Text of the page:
The dihydric organic compound employed in the practice of this invention is suitably any predominantly hydrocarbon compound containing at least two alcoholic hydroxyl groups wherein alcoholic hydroxyl includes phenolic hydroxyl. Included within the dihydric hydrocarbylenes are aliphatic diols including glycols and cycloaliphatic diols, aromatic diols, including alkaryl diols, dihydric phenols and aromatic diols having heterocyclic groups such as phenolphthalein. Of the dihydric hydrocarbylenes, the dihydric phenols are preferred.
The dihydric phenols preferably used in preparing the copolymers of the present invention are suitably any aromatic compound having an aromatic hydrocarbylene group to which is aromatically bonded two hydroxyl groups. Most advantageously, the dihydric phenols are those aromatic diols represented by the formula: ##STR4## In the formula, Ar is an aromatic group such as phenylene, biphenylene, naphthenylene, anthracenylene and the like. E is alkylene or alkylidene such as methylene, ethylene, ethylidene, propylene, propylidene, isopropylidene, butylene, butylidene, isobutylidene, amylene, isoamylene, amylidene, and isoamylidene or E may be cycloalkylene such as cyclopentylene, cyclohexylene; a sulfur-containing linkage such as sulfide, sulfoxide or sulfone, an ether linkage; a carbonyl group; a tertiary nitrogen group or a silicone-containing linkage such as silane or siloxy. R is hydrogen or a monovalent hydrocarbon group such as alkyl, aryl, arylalkyl or cycloaliphatic; Y1 is chlorine, bromine, fluorine or R wherein R is defined above. The letter m is any whole number from and including zero through the number of positions on Ar available for substitution; p is any whole number from and including zero through the number of available positions on E; t is a whole number equal to at least one; s is either zero or one and u is any whole number including zero. Examples of such dihydric phenols include 2,2-bis-(4-hydroxyphenyl)propane [bisphenol-A]; bis-(4-hydroxyphenyl)methane; 1,1-bis-(4-hydroxyphenyl)ethane and others including dihydroxy aromatic ethers listed in U.S. Pat. No. 3,169,121 at Col. 2, line 60 through Col. 3, line 55.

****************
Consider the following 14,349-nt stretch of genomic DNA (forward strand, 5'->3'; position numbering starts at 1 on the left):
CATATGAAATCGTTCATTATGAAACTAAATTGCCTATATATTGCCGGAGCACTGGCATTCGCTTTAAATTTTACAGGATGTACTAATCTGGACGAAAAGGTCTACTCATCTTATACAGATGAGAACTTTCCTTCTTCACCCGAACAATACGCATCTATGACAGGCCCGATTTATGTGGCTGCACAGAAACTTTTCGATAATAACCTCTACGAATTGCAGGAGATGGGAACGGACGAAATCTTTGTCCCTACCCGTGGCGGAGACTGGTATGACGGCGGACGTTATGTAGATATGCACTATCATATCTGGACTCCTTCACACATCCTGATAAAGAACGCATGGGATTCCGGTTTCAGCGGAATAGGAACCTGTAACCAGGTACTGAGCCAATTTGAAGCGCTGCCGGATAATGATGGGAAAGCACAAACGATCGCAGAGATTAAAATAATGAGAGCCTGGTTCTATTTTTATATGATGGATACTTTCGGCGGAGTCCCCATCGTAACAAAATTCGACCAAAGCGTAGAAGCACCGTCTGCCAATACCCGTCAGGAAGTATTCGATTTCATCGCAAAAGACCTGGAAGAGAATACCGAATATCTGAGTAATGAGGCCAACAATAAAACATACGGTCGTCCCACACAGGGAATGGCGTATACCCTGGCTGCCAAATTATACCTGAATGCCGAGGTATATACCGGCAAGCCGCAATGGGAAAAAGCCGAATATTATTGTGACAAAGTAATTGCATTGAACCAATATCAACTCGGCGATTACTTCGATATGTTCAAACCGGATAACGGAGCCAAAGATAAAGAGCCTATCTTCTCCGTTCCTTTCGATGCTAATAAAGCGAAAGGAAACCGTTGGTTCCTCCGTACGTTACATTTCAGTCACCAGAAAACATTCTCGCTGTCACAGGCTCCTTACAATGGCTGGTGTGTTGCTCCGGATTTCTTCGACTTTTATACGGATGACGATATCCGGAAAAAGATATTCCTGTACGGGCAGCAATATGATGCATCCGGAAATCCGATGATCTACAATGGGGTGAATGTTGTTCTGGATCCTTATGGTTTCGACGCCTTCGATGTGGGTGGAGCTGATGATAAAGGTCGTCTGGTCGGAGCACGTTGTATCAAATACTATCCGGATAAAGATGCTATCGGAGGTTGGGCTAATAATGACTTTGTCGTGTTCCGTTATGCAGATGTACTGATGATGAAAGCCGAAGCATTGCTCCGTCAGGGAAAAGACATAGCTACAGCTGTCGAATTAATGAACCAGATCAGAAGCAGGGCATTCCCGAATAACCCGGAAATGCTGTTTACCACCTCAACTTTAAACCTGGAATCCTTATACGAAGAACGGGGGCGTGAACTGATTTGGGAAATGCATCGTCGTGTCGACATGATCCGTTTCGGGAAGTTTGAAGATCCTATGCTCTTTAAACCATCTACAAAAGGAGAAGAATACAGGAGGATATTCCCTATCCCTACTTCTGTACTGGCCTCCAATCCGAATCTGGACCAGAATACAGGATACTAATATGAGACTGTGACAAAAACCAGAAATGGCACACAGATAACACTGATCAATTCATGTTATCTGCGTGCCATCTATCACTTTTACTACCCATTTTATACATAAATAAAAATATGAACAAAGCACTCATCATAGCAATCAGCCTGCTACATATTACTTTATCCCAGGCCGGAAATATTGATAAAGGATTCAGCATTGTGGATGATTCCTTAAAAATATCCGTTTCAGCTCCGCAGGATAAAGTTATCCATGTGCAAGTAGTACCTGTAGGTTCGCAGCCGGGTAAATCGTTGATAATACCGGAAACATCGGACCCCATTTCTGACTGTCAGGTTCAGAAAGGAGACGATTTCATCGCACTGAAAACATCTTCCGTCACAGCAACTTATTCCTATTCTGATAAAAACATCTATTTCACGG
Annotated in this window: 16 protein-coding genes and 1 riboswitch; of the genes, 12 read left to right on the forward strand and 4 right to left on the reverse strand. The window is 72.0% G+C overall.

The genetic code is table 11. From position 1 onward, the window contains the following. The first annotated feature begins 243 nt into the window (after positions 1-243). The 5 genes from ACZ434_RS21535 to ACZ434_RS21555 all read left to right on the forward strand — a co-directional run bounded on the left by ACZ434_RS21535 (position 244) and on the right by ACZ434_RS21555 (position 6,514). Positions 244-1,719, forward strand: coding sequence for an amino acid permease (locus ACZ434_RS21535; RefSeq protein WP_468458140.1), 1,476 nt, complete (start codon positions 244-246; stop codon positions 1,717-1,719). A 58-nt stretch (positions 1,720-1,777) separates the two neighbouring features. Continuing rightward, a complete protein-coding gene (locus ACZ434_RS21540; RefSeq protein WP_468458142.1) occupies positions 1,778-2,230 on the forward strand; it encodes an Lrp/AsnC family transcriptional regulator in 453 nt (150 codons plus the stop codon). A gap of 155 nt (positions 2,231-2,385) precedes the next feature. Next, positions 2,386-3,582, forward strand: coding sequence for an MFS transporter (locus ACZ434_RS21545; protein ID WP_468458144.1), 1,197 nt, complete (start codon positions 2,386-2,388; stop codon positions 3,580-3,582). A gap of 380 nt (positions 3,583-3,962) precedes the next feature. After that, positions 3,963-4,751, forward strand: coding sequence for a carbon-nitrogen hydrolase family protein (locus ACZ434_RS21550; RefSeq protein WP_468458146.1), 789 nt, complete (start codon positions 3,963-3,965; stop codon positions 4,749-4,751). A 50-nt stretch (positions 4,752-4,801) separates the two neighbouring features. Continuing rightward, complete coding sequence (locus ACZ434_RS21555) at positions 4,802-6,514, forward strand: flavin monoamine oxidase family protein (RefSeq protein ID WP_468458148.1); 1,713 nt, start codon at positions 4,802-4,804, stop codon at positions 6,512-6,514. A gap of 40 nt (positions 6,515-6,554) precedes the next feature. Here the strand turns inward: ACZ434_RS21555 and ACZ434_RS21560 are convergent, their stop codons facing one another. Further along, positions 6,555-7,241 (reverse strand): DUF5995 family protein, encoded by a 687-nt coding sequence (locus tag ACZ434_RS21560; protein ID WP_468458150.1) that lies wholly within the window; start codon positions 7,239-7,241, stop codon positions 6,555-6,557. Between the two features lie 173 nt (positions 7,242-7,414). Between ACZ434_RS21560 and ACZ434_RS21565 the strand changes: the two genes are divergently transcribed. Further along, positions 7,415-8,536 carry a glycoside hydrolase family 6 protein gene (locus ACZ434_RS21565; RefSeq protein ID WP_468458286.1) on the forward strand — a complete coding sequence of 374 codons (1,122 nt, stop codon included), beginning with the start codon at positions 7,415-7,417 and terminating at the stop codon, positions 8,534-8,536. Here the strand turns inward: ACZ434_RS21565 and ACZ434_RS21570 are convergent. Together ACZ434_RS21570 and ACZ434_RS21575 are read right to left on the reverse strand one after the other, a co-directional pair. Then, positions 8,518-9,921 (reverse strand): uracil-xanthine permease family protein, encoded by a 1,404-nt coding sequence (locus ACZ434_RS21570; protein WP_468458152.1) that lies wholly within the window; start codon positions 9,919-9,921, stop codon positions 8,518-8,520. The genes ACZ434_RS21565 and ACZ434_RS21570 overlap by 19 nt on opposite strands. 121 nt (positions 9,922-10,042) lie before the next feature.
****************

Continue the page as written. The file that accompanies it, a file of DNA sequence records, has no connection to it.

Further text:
Also included among the suitable dihydric phenols are those having an ar,ar'-dihydroxytrityl nucleus represented by the formula: ##STR5## wherein the aromatic rings bear, in addition to the hydroxy substituents, such substituents as H, F, Cl, Br, I, --NO2, --O--, alkyl, acyl, carboxylate ester, sulfonate ester and the like. Representative diols containing the ar,ar'-dihydroxytrityl nucleus include phenolphthalein nucleus compounds as described in U.S. Pat. No. 3,036,036; phenolsulfonephthalein nucleus compounds described in U.S. Pat. No. 3,036,037; phthalidene nucleus compounds as described in U.S. Pat. No. 3,036,038; fluorescein nucleus compounds as described in U.S. Pat. No. 3,036,039 and phenolphthalimidene nucleus compounds corresponding to the phenolphthalein nucleus compounds described in U.S. Pat. No. 3,036,036; all of which patents are hereby incorporated by reference. Of the aforementioned dihydric phenols, the bis(ar-hydroxyphenyl)alkylidenes, particularly bisphenol-A, are most preferred.